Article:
**Identifying Similar Triangles**

This
lesson is a combination geometry/ratio lesson.
Students will have the opportunity to create similar triangles and
discover that when the triangles are changed, the two triangles will continue
to be similar and the ratio of the sides will remain constant. Students will use ** Geometer’s Sketchpad **to
create their triangles. There will be an
expectation that students will already be familiar with the program.

At
the conclusion of the lesson, students will be able to demonstrate
mathematically that they understand how similar triangles have corresponding
sides that maintain a constant ratio and the corresponding angles of the
similar triangles are the same.

Students
will need to be able to determine corresponding sides of triangles and will be
able to use the computer program.

**Assessed QCC: **6^{th} grade Geometry and Spacial
Sense: #16 Topic: Congruence, Similarity Standard:
Identifies congruent and similar geometric figures. #37 Equivalent Representations Standard: Expresses equivalent ratios as a proportion

Gwinnett County AKS
Objectives:** **#31 Identify congruent and similar
geometric figures and #14 Use a ratio to compare two quantities.

**The time duration** for this lesson is 60 minutes.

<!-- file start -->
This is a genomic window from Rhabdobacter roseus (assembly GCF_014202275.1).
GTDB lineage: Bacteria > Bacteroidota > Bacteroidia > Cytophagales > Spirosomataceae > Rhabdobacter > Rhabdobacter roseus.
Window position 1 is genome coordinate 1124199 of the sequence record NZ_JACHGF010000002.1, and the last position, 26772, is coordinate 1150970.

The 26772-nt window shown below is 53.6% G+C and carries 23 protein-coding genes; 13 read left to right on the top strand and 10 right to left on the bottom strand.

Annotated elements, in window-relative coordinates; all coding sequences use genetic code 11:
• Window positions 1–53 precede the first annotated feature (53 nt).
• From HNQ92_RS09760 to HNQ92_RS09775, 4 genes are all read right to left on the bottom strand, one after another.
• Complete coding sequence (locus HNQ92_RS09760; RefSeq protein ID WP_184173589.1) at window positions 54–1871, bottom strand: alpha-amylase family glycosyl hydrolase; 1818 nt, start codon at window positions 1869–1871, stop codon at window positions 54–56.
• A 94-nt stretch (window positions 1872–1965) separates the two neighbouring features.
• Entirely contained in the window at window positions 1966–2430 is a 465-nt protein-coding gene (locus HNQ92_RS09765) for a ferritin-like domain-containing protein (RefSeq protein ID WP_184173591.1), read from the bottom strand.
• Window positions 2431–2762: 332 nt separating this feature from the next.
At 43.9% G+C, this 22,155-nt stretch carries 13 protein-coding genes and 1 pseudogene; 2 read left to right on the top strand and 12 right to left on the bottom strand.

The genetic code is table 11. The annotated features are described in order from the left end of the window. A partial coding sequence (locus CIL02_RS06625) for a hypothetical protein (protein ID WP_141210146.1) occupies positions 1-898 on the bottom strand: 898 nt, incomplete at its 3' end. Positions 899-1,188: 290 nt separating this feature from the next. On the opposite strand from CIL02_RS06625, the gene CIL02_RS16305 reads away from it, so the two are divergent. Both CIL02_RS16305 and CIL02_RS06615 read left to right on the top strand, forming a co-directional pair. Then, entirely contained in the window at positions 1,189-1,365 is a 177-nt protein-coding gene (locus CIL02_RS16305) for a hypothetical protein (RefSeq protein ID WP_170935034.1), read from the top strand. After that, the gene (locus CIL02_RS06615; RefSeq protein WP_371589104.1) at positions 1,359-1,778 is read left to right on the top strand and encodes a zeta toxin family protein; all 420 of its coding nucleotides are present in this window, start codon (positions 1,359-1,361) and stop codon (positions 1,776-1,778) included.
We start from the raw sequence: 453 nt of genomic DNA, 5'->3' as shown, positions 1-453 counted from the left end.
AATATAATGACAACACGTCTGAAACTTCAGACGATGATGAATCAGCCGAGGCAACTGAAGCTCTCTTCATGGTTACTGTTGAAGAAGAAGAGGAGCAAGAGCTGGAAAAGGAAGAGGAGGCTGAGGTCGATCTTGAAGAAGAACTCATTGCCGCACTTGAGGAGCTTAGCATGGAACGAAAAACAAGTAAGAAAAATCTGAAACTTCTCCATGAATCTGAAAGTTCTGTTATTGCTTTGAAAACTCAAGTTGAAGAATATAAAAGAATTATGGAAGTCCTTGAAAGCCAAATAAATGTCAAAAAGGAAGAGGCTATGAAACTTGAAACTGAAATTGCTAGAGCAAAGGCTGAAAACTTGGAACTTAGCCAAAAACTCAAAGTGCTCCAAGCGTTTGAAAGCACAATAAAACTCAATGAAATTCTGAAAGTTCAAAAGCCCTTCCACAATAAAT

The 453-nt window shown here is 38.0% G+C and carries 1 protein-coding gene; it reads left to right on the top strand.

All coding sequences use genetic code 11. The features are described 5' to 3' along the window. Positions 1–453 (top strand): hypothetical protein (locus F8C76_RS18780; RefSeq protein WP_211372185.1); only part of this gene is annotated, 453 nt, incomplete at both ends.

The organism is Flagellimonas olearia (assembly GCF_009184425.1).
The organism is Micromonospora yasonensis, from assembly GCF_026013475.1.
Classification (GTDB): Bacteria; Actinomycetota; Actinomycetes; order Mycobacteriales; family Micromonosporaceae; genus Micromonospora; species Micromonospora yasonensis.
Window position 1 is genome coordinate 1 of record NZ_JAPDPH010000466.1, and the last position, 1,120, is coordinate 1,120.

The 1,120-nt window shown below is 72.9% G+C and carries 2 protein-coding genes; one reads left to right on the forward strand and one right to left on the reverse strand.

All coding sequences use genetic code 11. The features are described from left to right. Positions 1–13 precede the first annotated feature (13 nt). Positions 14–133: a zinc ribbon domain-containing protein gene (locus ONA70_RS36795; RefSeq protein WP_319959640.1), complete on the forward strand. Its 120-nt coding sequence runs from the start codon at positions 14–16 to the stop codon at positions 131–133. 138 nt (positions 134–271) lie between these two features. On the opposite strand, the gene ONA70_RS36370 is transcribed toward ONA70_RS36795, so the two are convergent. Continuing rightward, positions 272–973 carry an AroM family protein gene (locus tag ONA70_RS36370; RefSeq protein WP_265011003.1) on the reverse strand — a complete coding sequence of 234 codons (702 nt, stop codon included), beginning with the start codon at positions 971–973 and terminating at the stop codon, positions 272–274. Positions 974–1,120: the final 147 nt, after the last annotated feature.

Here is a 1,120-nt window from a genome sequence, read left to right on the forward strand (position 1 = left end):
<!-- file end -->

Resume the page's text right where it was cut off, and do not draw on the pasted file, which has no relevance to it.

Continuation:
Students will need paper and
pencil to draw initial similar triangles.

** Geometer’s Sketchpad is** the program that will be used.

**Steps:**

This lesson is taken from ** Geometry
Activities for Middle School Students with the Geometer’s Sketchpad
by** Karen Windham Wyatt,
Ann Lawrence and Gina M. Foletta. The lesson is

Students will already be
familiar with the program.

1.
Construct a
triangle.

2.
Construct a line
that is parallel to one side.

3.
Label all points.

4.
Measure the angles
of the larger triangle and the smaller triangle. Compare.

5.
Measure the sides
of the larger triangle and corresponding smaller triangle’s sides.

6.
Using the
calculator in the program find the ratio of the corresponding sides.

7.
Move the triangle
around and students will note what happens when the
angles change and sides change.

Below is a sample of the
desired drawing for the students.

**Assessment: **After students have created their sketches and
experimented with them, they will print them up and write a paragraph
explaining what they learned about similar triangles.

**Modifications: **This plan will be used for a gifted 6^{th}
grade math class, so there will be no modifications.

**Extensions: **Students might enjoy using this same idea using
similar rectangles or free form polygons.